THE FRETTING HAND

The VP-1 super guitar has been created for the advancing, technically-minded electric guitar player. Its uncommonly wide, convex fretboard is clearly a bold departure from the traditional straight neck and fretboard found on conventional guitars. This is something truly NEW -- and it's all very logical...


The main function of OUTWARD STRING BENDING requires the player to at least develop a basic understanding of 'classical' or flamenco BALANCED       fretting hand position. Many of the world's finest metal and jazz players are already quickly progressing toward this understanding -- giving them a finger dexterity and fluidity to play notes/scales, chords and arpeggios very quickly and accurately. The player's thumb does NOT wrap around the top of the fretboard, but instead, simply rests on the back of the neck while the fingertips stay curved and very close to the strings at all times.


Indian Sitar and Chinese Pipa players have long ago come to this understanding. It's basically like having 'proper' keyboard typing technique... Complete independence of fingers and economy of movement is the ideal to be aimed for...


There are two basic fretting hand mechanisms to understand: One you will NOT use (much), and the other you WILL -- to great advantage!


1) THE CLAMP

The human hand naturally and most often relies on a very useful "clamp" that exists between the thumb and the first two adjacent fingers. This is the primary tool we use for many practical jobs, like turning a machine head (tuning peg), holding a pencil, or picking up a cup of coffee, etc. Because of the extensive use of this clamp in daily life, the 'first' and 'second' fingers of the fretting hand have a distinct dominance over the 'third' and 'fourth' fingers.  It's a reliance on the clamp that makes the use of the pinkie so difficult for many guitarists. The straight guitar neck as we know it has been designed to rest in the palm, cradled inside the clamp - giving dominance to two fingers, but leaving the other two at a disadvantage....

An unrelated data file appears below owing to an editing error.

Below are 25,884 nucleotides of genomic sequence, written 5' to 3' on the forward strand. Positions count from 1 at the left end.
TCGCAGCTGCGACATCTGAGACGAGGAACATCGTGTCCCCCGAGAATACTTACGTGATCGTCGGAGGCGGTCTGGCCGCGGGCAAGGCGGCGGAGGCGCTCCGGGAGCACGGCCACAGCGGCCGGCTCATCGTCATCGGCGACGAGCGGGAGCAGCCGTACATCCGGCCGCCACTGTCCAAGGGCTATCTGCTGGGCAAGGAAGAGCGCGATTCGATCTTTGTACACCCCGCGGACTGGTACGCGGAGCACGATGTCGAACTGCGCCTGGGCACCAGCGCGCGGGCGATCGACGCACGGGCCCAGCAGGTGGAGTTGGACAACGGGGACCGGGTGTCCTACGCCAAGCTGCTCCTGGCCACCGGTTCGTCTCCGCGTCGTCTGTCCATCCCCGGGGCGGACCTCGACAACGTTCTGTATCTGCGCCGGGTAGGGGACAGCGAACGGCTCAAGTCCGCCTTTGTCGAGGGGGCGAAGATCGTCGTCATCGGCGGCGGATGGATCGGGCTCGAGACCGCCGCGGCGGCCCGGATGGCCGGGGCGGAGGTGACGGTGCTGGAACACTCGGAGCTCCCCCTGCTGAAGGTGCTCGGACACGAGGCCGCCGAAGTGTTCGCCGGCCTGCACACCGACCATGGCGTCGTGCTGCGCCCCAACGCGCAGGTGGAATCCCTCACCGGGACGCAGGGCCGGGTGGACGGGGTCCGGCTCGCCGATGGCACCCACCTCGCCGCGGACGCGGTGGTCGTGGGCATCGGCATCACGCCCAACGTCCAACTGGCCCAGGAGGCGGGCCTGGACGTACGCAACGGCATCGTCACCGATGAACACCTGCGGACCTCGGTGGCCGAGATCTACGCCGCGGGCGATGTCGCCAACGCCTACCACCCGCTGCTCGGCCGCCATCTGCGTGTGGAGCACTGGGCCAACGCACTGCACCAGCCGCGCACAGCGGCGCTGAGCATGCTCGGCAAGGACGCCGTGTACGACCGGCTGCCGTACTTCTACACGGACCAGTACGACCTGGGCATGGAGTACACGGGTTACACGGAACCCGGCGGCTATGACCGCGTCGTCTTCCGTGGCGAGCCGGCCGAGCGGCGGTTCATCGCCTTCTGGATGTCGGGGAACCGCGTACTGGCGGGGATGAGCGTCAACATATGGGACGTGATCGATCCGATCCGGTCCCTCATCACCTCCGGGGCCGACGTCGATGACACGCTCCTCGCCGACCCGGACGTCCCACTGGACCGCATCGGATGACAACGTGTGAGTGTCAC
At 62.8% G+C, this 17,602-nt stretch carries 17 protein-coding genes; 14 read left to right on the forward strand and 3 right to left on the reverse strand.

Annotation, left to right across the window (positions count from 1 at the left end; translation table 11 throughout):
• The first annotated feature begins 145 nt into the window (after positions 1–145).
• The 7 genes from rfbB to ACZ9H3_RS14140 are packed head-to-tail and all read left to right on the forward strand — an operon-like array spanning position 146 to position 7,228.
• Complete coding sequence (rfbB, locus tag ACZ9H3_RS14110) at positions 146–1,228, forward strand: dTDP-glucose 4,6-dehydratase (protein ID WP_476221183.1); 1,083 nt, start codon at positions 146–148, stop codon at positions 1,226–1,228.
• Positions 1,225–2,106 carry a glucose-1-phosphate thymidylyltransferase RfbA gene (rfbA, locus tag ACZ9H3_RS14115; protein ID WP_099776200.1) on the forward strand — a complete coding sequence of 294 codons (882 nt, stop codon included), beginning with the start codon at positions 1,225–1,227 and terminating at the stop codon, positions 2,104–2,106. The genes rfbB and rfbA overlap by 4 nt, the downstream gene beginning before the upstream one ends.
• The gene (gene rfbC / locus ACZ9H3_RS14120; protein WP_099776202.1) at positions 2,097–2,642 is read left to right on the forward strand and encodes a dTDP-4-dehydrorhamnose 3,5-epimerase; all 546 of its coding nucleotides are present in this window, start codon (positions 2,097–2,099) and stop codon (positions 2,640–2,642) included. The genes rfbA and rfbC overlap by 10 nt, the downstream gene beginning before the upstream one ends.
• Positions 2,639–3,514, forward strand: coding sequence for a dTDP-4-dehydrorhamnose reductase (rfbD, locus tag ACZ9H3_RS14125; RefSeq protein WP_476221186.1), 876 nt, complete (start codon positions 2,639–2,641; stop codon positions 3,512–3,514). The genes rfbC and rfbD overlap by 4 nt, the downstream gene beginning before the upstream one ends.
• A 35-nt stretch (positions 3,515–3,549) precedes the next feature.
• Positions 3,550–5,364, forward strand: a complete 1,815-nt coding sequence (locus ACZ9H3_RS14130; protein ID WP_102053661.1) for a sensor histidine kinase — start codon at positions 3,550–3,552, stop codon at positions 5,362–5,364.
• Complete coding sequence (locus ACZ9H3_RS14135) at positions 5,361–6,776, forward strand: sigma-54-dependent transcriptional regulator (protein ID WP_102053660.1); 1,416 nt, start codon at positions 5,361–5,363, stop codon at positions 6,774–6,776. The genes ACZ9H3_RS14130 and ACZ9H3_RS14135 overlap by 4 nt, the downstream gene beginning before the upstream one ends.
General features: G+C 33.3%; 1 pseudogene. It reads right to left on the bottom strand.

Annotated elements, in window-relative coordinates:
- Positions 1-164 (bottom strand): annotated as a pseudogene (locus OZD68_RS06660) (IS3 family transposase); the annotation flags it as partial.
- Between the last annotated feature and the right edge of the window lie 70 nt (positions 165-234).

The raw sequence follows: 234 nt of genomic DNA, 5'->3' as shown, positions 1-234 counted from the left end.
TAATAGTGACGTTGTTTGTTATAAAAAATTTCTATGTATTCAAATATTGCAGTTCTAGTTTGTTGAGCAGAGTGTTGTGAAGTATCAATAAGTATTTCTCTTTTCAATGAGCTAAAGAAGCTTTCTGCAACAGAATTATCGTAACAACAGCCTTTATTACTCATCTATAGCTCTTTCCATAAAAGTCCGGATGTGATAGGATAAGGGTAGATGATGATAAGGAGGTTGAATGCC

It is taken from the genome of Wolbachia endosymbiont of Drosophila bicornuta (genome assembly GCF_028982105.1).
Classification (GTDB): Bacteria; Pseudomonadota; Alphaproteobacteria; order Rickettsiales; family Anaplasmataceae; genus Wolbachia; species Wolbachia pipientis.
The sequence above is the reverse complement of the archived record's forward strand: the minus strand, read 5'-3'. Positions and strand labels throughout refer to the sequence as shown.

Important need-to-know for playing a VP-1

TECHNIQUE


In playing a VP-1 super guitar,  the rake rules supreme!  In fact, completely turning off the clamp in your hand is the ideal that you should aim for. In order to best do this, we STRONGLY recommend that the player study and master the "Segovia scales" - the standard fretting hand technique-building exercises of the modern classical guitarist. With this foundation the hand gains a new level of control and the advanced techniques of downward PULLING and upward PUSHING -- the new terms used to describe OUTWARD STRING BENDING -- will eventually become second nature.





MORE ON TECHNIQUE COMING VERY SOON....

2) THE RAKE

There is a second, more advanced way of using the hand to play a stringed instrument. Let's call it the "rake". Named for being similar to the gardening tool, the fingers of the fretting hand function much more symmetrically and with much more direct efficiency. All four fretting fingers are equalized, with their tips being pulled toward a central point in the player's wrist and elbow. The player approaches the strings in a symmetrical "square" manner.

In playing the VP-1 super guitar the clamp is NOT your friend. The sooner you can remove its influence from your playing the better.... It will no longer be the main mechanism that you'll use for string bending. There is a much more efficient way to move forward....